Proportional representation

In a clear illustration of the undemocratic nature of the first-past-the-post system as practiced in the US, the UK and Lebanon, the ‘opposition’ in this country has won only 57 out of 128 seats in parliament despite receiving 55% of the votes. As Dyab Abou Jahjah writes: ‘Despite losing the elections due to the non-proportionate electoral system, the Lebanese opposition won the popular vote by a large margin. From 1,495,000 votes casted 815,000 voted for the opposition while only 680,000 voted for the government parties of the 14 march coalition in a difference of almost 10 percent in favor of the opposition.Within the same frame, progressive Arab Nationalist candidates gathered in total 140,258 votes out of the total of 1,495,000 votes cast in the Lebanese elections. this is equal to 9.38 percent of the votes and had the system been a proportional system this would account for 12 seats in parliament, now they have won none. Changing the election law into a proportional one is the only way forward in Lebanon and should be the priority for the coming 4 years.’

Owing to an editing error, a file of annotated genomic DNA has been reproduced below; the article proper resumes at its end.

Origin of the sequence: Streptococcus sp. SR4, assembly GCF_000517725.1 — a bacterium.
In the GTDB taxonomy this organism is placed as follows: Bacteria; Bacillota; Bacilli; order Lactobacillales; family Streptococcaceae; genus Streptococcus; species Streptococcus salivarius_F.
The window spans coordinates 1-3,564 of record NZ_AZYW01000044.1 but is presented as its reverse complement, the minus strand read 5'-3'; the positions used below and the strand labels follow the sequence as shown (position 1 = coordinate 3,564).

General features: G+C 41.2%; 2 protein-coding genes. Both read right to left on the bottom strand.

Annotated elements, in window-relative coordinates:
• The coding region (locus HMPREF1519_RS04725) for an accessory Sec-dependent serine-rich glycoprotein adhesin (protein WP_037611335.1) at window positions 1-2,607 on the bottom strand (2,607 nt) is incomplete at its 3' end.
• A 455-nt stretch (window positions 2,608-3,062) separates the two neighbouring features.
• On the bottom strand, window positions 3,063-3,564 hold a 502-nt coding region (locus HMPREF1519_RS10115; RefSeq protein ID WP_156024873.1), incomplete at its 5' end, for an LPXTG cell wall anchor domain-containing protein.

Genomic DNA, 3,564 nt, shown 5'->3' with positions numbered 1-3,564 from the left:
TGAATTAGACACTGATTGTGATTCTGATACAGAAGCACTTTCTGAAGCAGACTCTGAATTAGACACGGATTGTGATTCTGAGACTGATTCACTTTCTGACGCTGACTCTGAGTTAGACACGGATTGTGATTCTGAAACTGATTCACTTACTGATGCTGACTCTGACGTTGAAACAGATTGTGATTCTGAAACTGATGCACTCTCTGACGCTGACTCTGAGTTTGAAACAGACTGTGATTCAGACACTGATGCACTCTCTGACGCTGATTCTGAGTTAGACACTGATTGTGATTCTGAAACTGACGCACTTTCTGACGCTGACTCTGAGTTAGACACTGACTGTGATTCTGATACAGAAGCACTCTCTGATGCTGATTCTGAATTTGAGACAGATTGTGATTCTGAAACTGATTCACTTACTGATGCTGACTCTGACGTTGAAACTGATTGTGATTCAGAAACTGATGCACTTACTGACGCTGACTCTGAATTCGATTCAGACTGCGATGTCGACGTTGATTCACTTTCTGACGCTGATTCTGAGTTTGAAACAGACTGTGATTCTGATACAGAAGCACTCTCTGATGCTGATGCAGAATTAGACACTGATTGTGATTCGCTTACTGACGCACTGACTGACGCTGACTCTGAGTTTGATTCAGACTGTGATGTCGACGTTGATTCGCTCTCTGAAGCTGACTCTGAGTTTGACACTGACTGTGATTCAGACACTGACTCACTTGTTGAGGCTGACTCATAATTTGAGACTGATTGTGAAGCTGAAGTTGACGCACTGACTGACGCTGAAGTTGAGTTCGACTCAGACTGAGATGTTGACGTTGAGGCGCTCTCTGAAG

As3ad Abu Khalil (Angry Arab) offers the following analysis: I am still waiting to see the full numbers of the Lebanese elections: we need a breakdown by polling places to analyze the voting behavior according to sect. I did examine yesterday the results of the election on the basis of all the electoral districts: and we can draw some conclusions because many districts have sectarian preponderance. Here are some conclusions. Hizbullah (not Amal) has the overwhelming support of Shi`ites in Lebanon. The level of support is as high as 90% to 93% overall (you can see that in pure Shi`ite districts like Nabatiyyah for example). In fact, we can conclude from Shi`ite voting in Jizzin that voters went for `Awn’s list and not the Amal list: showing you that Hizb controls the Shi`ite vote although Hizbullah needs Birri only for negotiation with other sects and with the outside world. Prince Muqrin and allegedly the US spent millions to prop up Ahmad Al-As`ad (the son of a Shi`ite za`im) and he could not even be a factor and he ran in Marji`yun only to get the March 14….Christian votes in that area. (And the few Shi`ite members of the Hariri bloc who are paraded before Western cameras and reporters all came in districts where non-Shi`ite voters determined the outcome: like Zahlah and Beirut 2 and Biqa`). We can also draw this conclusion about Sunnis: Hariri family has the overwhelming support of the Sunnis of Lebanon: Hizbullah has a hard time dealing with this fact, and accepting it. This partly explains why the results of the election were what they were. For example, the biggest surprise of the election was in the predominantly Christian area of Zahlah: but the results were swayed by the Sunni vote (and the huge turnout). Here is another facet: Sunni Hariri voters are more intense in their support for the group than Shi`ite voters–if you judge them by their voting turnout. But this could be rural-urban as urban voters voted more than rural voters. Sunni support for Hariri has increased in the last four years: the numbers speak for themselves. Hariri family does not enjoy the same level of support among Sunnis that Hizbullah enjoy among Shi`ites but it is very close. The most stunning shift for example was in Sidon. It is not that Usamah Sa`d (the secular Arab nationalist candidate) did not win: it is that he lost big and was only able to capture a mere 27% of the Sunni vote. Why is that important: because he (through his candidate `Abdur-Rahman Bizri) was able to win agaisnt Hariri family in the last municipal election during Rafiq Hariri’s lifetime (by the way, did you know that Rafiq Hariri died? Well, he did and his family and Prince Muqrin and not happy about that one bit.) So Sidon has had the most opposition to Hariri dominance and now Hariri has some 73% of the Sunni vote there. In Beirut, the Hariri family has more support: it is around 80 to 83% of all Sunnis there. In the Biqa` it is only a bit less: maybe 75% of so. In Tripoli it is more complicated: If Hariri did not join forces with his former rival, Najib Miqati, he would have been embarrassed with the results. Miqati is a billionaire and all billionaires get elected and become leaders in that lousy deformed homeland called Lebanon. So in Tripoli, Hariri’s support has dwindled to the advantage of Najib Miqati (and to a lesser extent, Muhammad Safadi–another billionaire–kid you not). But Hariri voters have intensity that is similar to the intensity of Hizbullah voters: i.e. they are obnoxiously obedient to their sectarian leaders in orders and commands regarding in how they should vote, even if they vote for people they don’t like (like Hizbullah Shi`ite voters voted for Hariri candidate, Nuhad Mashnuq in Beirut–according to a previous agreement between Hizbullah and Hariri–and Hariri voters voted for a Phalange candidate, Samir Sa`adah in Tripoli against a popular Christian candidate, Jean `Ubayd. Walid Jumblat has around 70 to 75% of the votes of Druzes, and that has not changed. But there is more dissent among the Druzes (partly familial and traditional relating to the historical split between the Yazbaki and Jumblati family confederations. Among the Christians, now there is a clear shift. Hizbullah has become a burden to its Christian allies. `Awn is too stubborn and has done things that are clearly not popular among Christian voters: his visit to Iran and Syria prior to the election is one example. The Christian propaganda against `Awn was very effective. Don’t get me wrong: they all do blatant or coded sectarian propaganda in Lebanon but nobody is more effective and blatant thant the Hariri family and the March 14 camp–i.e., those on the payroll of Prince Muqrin bin `Abdul-`Aziz. Just to tell you how much `Awn has lost support among Christians: in the 2005 election, the difference between any of his candidates and the losers was more than 10,000 votes. In this election, the difference between Gen. `Awn himself and the losing candidate Mansur Al-Bawn was a mere 1500 votes. That tells you something. What I found more stunning is Zghorta. Somebody told me that Sulayman Franjiyyah looked very subdued in victory. The reason is in the numbers. In the last election (which was on the basis of larger districts where Franjiyyah lost because Sunni voters determined the outcome of elections in the North), an analysis of the Zghorto district shows that Franjiyyah received three times more votes than those who lost, like Nayla Mu`awwad, who obtained something like 20% of votes in the district itself (and yet she won with Sunni votes in the larger district). In this election, the difference between Sulayman Franjiyyah and the first losing candidate, Mishel Mu`awwad, was a mere 3000 votes. This is very big for Zghorta. Real big. So `Awn and Franjiyyah will now have to adjust and that will make them less antagonistic toward their Sunni rivals. This will increase the sectarian tone of Lebanese politics especially among the Christians. One can also add that the attack on Patriarch Sfayr (one of the most sectarian politicians in the country, and the one with the most harmful poisonous effects in Angry Arab’s opinions although I do concede that he has a vast hat collection) by `Awn and Franjiyyyah hurt them with voters. So with all this, what can one say: the Sunni-Shi`ite conflict (instigated by orders of Prince Muqrin and initiated by Rafiq Hariri in full force in 2000) has reached dangerous levels of polarization. People say that Hizbullah is too dominant for the Sunnis to start anything but the conflict can take many forms and in different places: like between Amal and Hariri militias in Biqa` or between Hariri Salafite militias in Tripoli and `Alawaites. The high level of polarization between Sunnis and Shi`ites–as evidenced by the numbers in this election–clearly point in a direction of instability and further conflict.’